Bruce Berman started this project when he was in his early 20s, in the 1970s, and just starting out in photography. He cruised the highways and the low-ways of America, no particular agenda, stopping often (to the consternation of those driving with him), always looking for the funk, the detritus of other eras, the iconography of his youth and the times before him.
This America is now almost gone. It hangs over bars in places like Austin or Madison, Los Angeles or Chicago. The Funklands have turned into “Fly Over” territory, still there, still quasi rural, but now, unrobed. The structure of the Funklands, textured, bold, spectacular, has been replaced by franchised plastic, flatness, sameness.
We celebrate corporate identity in the iconography of now, not roosters and skeletons and old Cadillacs.
The Funk has turned from delight to nothingness. Occasionally there is a McDonald’s that riffs on a local theme, but pretty much not.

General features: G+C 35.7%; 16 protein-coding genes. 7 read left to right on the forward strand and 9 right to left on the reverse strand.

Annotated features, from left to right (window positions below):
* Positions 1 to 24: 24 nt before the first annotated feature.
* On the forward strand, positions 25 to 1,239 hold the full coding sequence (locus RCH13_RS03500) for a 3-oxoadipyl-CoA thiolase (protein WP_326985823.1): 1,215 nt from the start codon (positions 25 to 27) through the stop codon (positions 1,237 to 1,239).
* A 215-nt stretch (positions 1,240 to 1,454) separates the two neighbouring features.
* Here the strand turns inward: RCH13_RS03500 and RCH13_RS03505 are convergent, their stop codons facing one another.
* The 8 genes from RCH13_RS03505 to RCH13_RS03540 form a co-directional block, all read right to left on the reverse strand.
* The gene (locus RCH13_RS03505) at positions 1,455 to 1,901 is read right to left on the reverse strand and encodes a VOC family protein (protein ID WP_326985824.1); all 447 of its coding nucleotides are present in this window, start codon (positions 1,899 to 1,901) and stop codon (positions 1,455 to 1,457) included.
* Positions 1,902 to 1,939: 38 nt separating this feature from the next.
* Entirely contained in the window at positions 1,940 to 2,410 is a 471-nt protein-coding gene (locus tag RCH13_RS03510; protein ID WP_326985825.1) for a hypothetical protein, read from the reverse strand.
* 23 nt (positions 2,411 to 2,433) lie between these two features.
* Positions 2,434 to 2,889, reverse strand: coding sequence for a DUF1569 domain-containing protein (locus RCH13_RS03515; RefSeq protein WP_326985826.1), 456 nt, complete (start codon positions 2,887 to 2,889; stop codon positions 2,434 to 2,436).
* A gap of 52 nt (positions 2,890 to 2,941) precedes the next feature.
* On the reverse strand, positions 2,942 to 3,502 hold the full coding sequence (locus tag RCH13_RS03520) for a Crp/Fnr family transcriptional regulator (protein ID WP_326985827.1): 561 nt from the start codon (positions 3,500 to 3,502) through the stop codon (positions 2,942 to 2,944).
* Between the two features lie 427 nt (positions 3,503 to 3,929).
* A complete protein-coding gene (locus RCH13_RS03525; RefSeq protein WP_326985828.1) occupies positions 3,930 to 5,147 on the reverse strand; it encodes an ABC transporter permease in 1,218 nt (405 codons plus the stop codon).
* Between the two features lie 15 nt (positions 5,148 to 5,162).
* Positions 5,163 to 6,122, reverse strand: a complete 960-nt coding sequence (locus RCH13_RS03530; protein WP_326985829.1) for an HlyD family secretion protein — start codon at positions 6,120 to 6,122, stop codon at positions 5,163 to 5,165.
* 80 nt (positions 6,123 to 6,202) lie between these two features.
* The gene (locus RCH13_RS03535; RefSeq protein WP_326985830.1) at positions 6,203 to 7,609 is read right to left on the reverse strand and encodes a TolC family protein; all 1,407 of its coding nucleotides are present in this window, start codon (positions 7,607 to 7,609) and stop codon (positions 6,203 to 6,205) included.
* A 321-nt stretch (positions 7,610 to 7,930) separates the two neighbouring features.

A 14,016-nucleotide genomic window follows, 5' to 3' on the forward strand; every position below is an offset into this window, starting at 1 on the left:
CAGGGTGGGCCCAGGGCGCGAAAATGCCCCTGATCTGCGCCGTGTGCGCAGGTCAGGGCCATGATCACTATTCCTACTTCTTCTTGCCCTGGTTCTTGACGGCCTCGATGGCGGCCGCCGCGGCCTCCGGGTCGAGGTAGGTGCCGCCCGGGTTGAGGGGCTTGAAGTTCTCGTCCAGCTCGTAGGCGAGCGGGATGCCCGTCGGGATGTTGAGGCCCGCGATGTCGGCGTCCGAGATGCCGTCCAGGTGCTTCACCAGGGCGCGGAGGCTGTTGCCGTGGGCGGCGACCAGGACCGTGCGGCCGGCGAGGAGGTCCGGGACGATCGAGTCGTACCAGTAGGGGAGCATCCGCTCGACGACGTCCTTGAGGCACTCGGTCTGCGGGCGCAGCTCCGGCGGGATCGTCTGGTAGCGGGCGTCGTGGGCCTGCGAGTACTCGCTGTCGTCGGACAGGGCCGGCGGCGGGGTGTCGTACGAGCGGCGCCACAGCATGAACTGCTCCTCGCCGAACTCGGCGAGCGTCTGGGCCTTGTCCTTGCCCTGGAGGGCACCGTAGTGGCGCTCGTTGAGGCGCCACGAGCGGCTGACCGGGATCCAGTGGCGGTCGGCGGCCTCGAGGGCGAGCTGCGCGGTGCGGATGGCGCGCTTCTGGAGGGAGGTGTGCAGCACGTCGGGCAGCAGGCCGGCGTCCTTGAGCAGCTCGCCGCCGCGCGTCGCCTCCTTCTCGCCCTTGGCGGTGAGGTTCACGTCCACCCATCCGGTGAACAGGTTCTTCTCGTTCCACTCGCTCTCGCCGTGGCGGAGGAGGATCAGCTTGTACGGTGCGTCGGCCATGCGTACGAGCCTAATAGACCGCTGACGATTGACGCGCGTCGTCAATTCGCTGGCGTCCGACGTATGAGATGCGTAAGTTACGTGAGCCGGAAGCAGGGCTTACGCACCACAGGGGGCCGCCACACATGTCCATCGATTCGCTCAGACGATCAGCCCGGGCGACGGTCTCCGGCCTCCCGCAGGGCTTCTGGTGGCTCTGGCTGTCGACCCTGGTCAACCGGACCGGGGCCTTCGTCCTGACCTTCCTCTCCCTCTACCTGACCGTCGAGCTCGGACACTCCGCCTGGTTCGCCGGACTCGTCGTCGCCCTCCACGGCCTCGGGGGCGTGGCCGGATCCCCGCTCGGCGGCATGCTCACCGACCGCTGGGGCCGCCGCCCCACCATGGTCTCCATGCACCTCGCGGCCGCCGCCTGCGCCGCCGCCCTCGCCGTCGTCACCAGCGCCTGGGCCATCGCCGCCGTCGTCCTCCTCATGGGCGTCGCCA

Dhiraj Singh is a Photojournalist who lives in Mumbai, India. His work has been published in numerous international magazines and online journals, including Newsweek, Vanity Fair, msnbc.com, The Wall Street Journal, L’Expresso, and, many others. He has won numerous awards (see his “bio,” on his site, above) and participated in many exhibitions. His pictures of the Mumbai terror attacks in 2008 were part of the prestigious group exhibition titled, ‘Bearing Witness’ held in Mumbai in 2009.
Documentaryshooters is honored to have permission to publish Mr. Singh’s work. We feel he has the insights and skills to show India as it is, depicting its greatness and its struggles, its deep and ancient soul as well as its modern and energetic heart. He, as no other photographer has, since, the great Raghu Rai’s seminal work of the 1970’s, ’80’s and 90’s, not only shows India and the sub continent, he makes us feel it.
A documentary project on Displacement…in the “Heartland!
This photographer shows how “progress,” comes to everywhere and the displacement is not limited to indigenous people either. In the end it is the interests of Capital weighed against the interests of Labor that is the issue of land appropriation and displacement.